The more positive atmosphere was reflected at yesterday's annual general meeting of the Channel Tunnel operator. Shareholders used question time to congratulate Robert Malpas, co-chairman, on his newly announced knighthood rather than attacking him about the state of their investments.
The company said it carried 1.25 million cars in the five months to the end of May. This was double the number during the same period of 1997 when the service was reduced due to the previous November's fire.
The latest figures also compared favourably with the 676,349 cars carried in the first part of 1996, the last period when it was operating normally.
Other services also showed growth. Travel on Eurostar passenger train services through the tunnel rose 14 per cent to 2.49 million passengers while carriage of rail freight was up 18 per cent at 1.35 million tons.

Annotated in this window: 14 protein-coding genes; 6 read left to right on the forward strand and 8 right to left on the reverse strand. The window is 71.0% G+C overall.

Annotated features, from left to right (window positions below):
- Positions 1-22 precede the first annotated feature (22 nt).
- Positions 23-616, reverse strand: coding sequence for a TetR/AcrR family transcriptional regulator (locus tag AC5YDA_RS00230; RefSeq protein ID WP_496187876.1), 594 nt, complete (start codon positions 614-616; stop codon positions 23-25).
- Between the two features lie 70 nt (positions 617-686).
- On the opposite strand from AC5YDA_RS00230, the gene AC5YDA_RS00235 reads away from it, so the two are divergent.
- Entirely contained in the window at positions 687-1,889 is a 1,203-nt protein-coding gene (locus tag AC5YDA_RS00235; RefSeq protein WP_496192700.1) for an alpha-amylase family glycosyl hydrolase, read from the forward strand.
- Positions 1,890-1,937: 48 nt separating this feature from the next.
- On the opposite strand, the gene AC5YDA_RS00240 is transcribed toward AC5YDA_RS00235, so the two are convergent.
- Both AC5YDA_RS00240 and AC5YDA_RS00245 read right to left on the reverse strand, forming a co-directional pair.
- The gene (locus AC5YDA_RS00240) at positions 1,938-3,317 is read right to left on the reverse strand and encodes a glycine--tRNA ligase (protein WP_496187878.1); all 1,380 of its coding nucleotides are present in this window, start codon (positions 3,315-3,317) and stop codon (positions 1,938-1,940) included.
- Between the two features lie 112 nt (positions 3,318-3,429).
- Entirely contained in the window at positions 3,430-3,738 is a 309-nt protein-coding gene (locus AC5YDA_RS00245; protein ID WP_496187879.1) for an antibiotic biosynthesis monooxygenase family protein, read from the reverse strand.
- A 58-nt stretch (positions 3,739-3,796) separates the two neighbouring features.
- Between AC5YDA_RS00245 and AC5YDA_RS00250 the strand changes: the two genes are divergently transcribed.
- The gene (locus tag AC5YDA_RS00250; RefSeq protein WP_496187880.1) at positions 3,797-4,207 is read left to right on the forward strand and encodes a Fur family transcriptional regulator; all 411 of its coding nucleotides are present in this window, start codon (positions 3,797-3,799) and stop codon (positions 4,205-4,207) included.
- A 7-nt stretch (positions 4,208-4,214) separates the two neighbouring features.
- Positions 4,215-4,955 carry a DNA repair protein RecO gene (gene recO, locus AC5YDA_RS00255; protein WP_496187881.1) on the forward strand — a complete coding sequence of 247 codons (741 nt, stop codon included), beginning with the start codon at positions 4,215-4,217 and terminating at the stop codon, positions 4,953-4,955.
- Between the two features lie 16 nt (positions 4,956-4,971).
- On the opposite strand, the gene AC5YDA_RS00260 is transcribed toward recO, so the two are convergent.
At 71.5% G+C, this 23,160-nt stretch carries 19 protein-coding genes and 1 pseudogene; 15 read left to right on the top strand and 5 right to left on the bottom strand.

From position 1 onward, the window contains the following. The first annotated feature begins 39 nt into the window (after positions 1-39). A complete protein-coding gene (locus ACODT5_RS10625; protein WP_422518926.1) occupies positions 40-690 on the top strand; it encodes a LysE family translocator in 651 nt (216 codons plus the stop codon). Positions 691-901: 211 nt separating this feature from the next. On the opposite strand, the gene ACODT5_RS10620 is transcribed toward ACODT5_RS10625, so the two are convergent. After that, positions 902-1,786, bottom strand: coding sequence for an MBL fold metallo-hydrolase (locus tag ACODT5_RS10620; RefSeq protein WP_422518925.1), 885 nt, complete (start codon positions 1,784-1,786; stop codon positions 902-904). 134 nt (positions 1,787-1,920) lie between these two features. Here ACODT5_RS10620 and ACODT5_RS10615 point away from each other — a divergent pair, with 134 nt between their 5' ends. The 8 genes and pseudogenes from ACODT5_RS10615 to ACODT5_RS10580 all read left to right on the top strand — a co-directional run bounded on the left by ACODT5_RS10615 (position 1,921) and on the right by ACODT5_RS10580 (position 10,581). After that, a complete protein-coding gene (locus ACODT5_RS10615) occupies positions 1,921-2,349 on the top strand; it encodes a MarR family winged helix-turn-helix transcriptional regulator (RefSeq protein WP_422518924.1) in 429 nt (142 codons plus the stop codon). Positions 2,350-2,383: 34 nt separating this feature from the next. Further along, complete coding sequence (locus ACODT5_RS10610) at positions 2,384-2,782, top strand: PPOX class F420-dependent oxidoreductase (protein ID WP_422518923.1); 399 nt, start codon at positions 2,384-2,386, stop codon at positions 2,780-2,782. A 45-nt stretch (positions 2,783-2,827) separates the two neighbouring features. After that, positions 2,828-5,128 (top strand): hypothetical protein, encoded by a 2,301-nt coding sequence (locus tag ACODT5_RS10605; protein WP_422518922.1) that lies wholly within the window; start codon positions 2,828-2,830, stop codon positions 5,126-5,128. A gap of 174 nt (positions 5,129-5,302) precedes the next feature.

Attracting new business is vital for Eurotunnel to satisfy lender banks, which agreed earlier this year to reschedule payments on its pounds 8.7bn debt.
Mr Ponsolle said: "If current trends continue we should easily meet our objectives for the year or even, as in 1997, exceed them."
He told shareholders assembled at London's Westminster Hall that the abolition of duty-free sales would slow traffic volumes overall across the Channel.
But he believed Eurotunnel's market share would increase because the company was less dependent than the ferry operators on duty-free sales.
There were better opportunities for Eurotunnel to develop shopping schemes in areas like the Coquelles terminal, he said. "We will unveil large scale projects to that end before late summer."
Similar plans were expected for the UK but planning restrictions made this more tricky, he admitted. The company also hoped to benefit from the new BA-led Eurostar management and was taking steps to improve profitability by attacking overheads.
Negotiations were under way to reduce the cost of debt reservicing. Eurotunnel wants to lower the 250 basis points over Libor rate of its senior debt.